Thursday, November 23, 2006

A Return to Greece - At Home in Athens

The temperature outside was hot. Over 100 degrees. Aboard the high-speed ferry boat skimming across the Aegean Sea, we were cool and comfortable. The five-hour passage from Santorini to Athens was also peaceful. My family spent it reveling in the relaxation accrued during the previous ten days hopping around the Greek islands of Samos, Mykonos, Naxos, and Santorini. When the boat throttled down its engines to begin its approach into Athens’ port city of Piraeus, we breathed in a final respite. We were ready to embrace the whirlwind culmination of our Greek vacation.

Athens can be an overwhelming city for many first-time visitors. Urban sprawl, pollution, sweltering summer heat, and nerve-rattling noise are all hallmarks of this metropolis that historically has been a marriage of East and West. But this was not our first visit. Being of Greek descent, my husband had been in Athens several times while growing up. As well, he and I lived in an Athens suburb for the first three years of our marriage, during one of his military assignments with the U.S. Air Force. So for us, a return to Athens was akin to a homecoming, with full knowledge of the sights and sounds that would greet us.

The kickoff to our experience was typical – a taxi driver careening us at speeds up to 80 mph from the port, through city streets, to our downtown hotel. White knuckled upon arrival, I knew at least we hadn’t been taken for a ride. Known to be churlish con-artists with countless ways of extracting money from inexperienced western travelers, our taxi driver had been contracted and paid by the travel agency through which we had booked our hotel. The only money that left our pockets was a few Euro coins for a tip.

After quickly settling into our hotel, we began our tour of Athens by walking three blocks to Syntagma Square. This is the heart of the city, the place where modern-day Greece was born when a crowd gathered in 1843 to demand a constitutional government. On one side of the square are the National Garden and the Greek Parliament. Every hour on the hour, evzones, an elite unit of the Greek army, change guard in front of the parliament building at the Tomb of the Unknown Warrior. They wear traditional pleated kilts, tights, and pom-pom shoes. On another side of the square are Athens’ most exclusive hotels, the Grand Bretagne and King George II, both former palaces from the days of Greece’s monarchy. Shops line a third side, while extending behind the square on the fourth side are the areas where most tourists head – the Acropolis, Plaka, and Monastiraki Square. To take it all in, we plunked ourselves down at one of the numerous café tables lining the square, and ordered a round of drinks.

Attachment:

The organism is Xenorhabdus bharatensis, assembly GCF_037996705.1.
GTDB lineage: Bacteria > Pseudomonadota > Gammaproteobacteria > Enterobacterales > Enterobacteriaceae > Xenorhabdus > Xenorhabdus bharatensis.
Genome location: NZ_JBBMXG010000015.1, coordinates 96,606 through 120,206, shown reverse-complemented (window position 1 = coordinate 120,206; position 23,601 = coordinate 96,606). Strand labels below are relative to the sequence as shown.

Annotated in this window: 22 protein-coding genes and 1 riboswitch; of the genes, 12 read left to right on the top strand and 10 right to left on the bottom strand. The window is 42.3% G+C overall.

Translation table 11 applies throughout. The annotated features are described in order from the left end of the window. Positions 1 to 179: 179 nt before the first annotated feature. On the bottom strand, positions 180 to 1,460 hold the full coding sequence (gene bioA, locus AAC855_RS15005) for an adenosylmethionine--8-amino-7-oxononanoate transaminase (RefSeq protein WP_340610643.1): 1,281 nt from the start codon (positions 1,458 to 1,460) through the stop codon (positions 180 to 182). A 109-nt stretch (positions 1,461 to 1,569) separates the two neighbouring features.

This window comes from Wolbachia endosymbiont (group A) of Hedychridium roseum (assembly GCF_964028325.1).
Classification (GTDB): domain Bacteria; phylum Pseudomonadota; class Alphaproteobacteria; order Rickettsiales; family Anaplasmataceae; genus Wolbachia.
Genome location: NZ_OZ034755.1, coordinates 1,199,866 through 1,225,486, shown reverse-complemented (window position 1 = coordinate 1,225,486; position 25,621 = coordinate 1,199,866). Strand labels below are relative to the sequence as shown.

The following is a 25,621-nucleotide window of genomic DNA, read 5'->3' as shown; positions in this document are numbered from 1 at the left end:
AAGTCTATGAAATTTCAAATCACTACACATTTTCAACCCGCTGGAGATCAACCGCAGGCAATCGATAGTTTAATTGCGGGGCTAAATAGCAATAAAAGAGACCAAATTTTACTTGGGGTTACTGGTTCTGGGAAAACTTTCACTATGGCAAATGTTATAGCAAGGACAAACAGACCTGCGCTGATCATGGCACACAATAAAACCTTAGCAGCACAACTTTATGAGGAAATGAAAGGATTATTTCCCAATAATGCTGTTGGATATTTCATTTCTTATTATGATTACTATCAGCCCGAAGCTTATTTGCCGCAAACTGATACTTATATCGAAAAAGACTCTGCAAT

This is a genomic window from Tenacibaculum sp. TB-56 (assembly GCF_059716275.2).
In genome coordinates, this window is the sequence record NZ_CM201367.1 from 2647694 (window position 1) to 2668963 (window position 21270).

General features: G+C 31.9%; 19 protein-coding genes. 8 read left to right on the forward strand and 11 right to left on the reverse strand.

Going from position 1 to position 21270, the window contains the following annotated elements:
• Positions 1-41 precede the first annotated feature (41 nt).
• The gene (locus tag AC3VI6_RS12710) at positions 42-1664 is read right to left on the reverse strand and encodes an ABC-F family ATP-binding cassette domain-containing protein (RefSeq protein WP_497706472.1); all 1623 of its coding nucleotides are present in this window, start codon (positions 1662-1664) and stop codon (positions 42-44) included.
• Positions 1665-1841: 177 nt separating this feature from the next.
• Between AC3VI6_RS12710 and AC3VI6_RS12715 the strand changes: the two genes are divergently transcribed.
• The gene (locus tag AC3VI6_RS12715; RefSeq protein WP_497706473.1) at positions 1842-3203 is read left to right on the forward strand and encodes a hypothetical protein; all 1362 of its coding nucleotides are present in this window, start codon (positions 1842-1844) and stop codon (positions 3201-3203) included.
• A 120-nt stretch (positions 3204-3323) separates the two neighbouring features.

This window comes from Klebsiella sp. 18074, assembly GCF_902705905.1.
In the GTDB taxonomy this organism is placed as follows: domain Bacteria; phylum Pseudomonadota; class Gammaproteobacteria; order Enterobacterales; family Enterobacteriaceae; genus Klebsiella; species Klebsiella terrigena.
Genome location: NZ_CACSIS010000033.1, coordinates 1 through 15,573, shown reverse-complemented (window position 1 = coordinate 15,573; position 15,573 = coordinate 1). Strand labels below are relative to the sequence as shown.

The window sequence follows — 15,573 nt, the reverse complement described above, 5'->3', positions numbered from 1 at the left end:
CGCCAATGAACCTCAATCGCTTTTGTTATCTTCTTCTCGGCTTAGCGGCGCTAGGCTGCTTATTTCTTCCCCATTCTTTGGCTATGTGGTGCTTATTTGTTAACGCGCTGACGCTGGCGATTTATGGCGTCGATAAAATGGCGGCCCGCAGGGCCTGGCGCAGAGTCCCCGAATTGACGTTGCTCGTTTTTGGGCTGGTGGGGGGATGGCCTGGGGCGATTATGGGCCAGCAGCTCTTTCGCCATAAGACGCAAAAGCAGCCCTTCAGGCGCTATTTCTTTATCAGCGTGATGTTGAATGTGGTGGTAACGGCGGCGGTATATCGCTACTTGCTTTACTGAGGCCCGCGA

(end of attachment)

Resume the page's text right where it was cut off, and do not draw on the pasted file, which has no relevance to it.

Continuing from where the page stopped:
The most popular café drink in Greece is the frappe. It’s a shaken concoction of instant coffee (the most popular brand, Nescafe Classic Instant Greek Coffee, is 100% coffee), cold water, sugar, milk, and ice. It’s proper to slowly sip it for at least an hour. Traditional Greek coffee is also taken in slowly, but mostly to avoid the mouthful of grounds waiting at the bottom of the cup.

While sipping our frosty frappes, we observed the Syntagma Square stop of Athens’ new subway (Metro) system. Efficient, clean, and cheap, the Metro has alleviated some of the city’s notorious traffic congestion, which in turn has assisted in the battle against air pollution. We used the Metro on several occasions during our stay: to travel within the city for sightseeing, to go to a neighboring town to visit some of my husband’s relatives, and also on the day of our departure to get to the airport. Generally, though, we found walking to be the best way to explore Athens, and it was from the square that we began a self-guided walk of the Plaka and Monastiraki areas.

The first things we saw on our walk were a Starbucks, a McDonald’s, and numerous international clothing store chains. We weren’t really prepared for this, and it was impossible for us not to recall the bygone days when businesses such as these did not exist in Greece. A member of the European Union since 1981, a push to integrate more fully with the rest of Europe didn’t occur until 2000. The Euro was adopted as the currency in 2002. Another change we immediately noticed was that several of the streets in Athens’ historic area had been turned into pedestrian zones. Also part of the city’s plan to fight pollution, these zones had the added benefit of allowing shoppers to stroll without fear of being run over by some Athenian parking his car on the sidewalk. Motorcyclists still bypassed the barriers built to keep vehicles off the roads and the sidewalks, but absent the cars and trucks, the whole experience was more relaxing and peaceful.

Still, walking through Plaka and Monastiraki was not a walk in the park. Plaka, the oldest neighborhood in Athens, resides at the base of the Acropolis. It’s a maze of narrow streets crammed with restaurants, jewelry stores, souvenir shops, and tourists. Monastiraki Square, adjacent to Plaka, also buzzes with activity - from the cafes, metro station, flea market, and hucksters of all nationalities. These were the areas where we did our souvenir shopping, purchasing soccer jerseys, chess pieces, and olive oil bath and beauty products. We also bought inexpensive art replicas, postcards, and samples of traditional Greek food and drink, such as pistachios, sesame seed candy, ouzo flavored hard candy, loukoumi (a chewy candy made with potato starch and sugar, and flavored with rose water or lemon), and ouzo. They were all gluten free.